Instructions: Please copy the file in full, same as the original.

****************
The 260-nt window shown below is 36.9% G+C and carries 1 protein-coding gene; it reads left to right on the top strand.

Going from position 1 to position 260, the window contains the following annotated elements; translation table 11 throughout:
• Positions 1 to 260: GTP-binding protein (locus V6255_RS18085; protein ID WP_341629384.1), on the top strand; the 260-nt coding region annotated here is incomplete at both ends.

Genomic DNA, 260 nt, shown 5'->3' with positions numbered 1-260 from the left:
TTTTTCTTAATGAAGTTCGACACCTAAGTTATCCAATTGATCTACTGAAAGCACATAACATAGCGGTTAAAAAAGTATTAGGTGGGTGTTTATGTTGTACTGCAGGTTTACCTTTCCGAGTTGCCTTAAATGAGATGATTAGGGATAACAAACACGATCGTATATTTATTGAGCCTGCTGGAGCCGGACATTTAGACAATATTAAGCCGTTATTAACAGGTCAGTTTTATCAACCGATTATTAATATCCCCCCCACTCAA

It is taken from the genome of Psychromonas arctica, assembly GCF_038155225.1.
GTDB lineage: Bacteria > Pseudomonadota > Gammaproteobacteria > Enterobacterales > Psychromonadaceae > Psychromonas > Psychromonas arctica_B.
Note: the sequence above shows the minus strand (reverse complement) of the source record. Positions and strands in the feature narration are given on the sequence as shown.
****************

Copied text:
The 260-nt window shown below is 36.9% G+C and carries 1 protein-coding gene; it reads left to right on the top strand.

Going from position 1 to position 260, the window contains the following annotated elements; translation table 11 throughout:
• Positions 1 to 260: GTP-binding protein (locus V6255_RS18085; protein ID WP_341629384.1), on the top strand; the 260-nt coding region annotated here is incomplete at both ends.

Genomic DNA, 260 nt, shown 5'->3' with positions numbered 1-260 from the left:
TTTTTCTTAATGAAGTTCGACACCTAAGTTATCCAATTGATCTACTGAAAGCACATAACATAGCGGTTAAAAAAGTATTAGGTGGGTGTTTATGTTGTACTGCAGGTTTACCTTTCCGAGTTGCCTTAAATGAGATGATTAGGGATAACAAACACGATCGTATATTTATTGAGCCTGCTGGAGCCGGACATTTAGACAATATTAAGCCGTTATTAACAGGTCAGTTTTATCAACCGATTATTAATATCCCCCCCACTCAA

It is taken from the genome of Psychromonas arctica, assembly GCF_038155225.1.
GTDB lineage: Bacteria > Pseudomonadota > Gammaproteobacteria > Enterobacterales > Psychromonadaceae > Psychromonas > Psychromonas arctica_B.
Note: the sequence above shows the minus strand (reverse complement) of the source record. Positions and strands in the feature narration are given on the sequence as shown.